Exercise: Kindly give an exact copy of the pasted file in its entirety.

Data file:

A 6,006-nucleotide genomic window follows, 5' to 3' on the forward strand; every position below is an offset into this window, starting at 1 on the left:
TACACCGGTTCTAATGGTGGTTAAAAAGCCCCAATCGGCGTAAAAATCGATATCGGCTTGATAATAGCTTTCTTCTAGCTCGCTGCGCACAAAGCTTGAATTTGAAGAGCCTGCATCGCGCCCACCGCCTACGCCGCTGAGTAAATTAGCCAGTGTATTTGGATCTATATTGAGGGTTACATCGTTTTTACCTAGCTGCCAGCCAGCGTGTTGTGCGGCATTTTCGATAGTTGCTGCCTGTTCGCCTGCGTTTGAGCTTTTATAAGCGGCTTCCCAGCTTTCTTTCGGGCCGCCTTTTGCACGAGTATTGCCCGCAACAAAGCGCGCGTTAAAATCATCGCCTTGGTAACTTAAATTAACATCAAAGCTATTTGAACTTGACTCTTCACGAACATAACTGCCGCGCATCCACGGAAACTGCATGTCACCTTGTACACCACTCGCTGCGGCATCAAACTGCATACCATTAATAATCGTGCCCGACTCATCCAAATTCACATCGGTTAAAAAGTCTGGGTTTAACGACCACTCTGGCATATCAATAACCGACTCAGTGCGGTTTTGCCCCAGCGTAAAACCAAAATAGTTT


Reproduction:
A 6,006-nucleotide genomic window follows, 5' to 3' on the forward strand; every position below is an offset into this window, starting at 1 on the left:
TACACCGGTTCTAATGGTGGTTAAAAAGCCCCAATCGGCGTAAAAATCGATATCGGCTTGATAATAGCTTTCTTCTAGCTCGCTGCGCACAAAGCTTGAATTTGAAGAGCCTGCATCGCGCCCACCGCCTACGCCGCTGAGTAAATTAGCCAGTGTATTTGGATCTATATTGAGGGTTACATCGTTTTTACCTAGCTGCCAGCCAGCGTGTTGTGCGGCATTTTCGATAGTTGCTGCCTGTTCGCCTGCGTTTGAGCTTTTATAAGCGGCTTCCCAGCTTTCTTTCGGGCCGCCTTTTGCACGAGTATTGCCCGCAACAAAGCGCGCGTTAAAATCATCGCCTTGGTAACTTAAATTAACATCAAAGCTATTTGAACTTGACTCTTCACGAACATAACTGCCGCGCATCCACGGAAACTGCATGTCACCTTGTACACCACTCGCTGCGGCATCAAACTGCATACCATTAATAATCGTGCCCGACTCATCCAAATTCACATCGGTTAAAAAGTCTGGGTTTAACGACCACTCTGGCATATCAATAACCGACTCAGTGCGGTTTTGCCCCAGCGTAAAACCAAAATAGTTT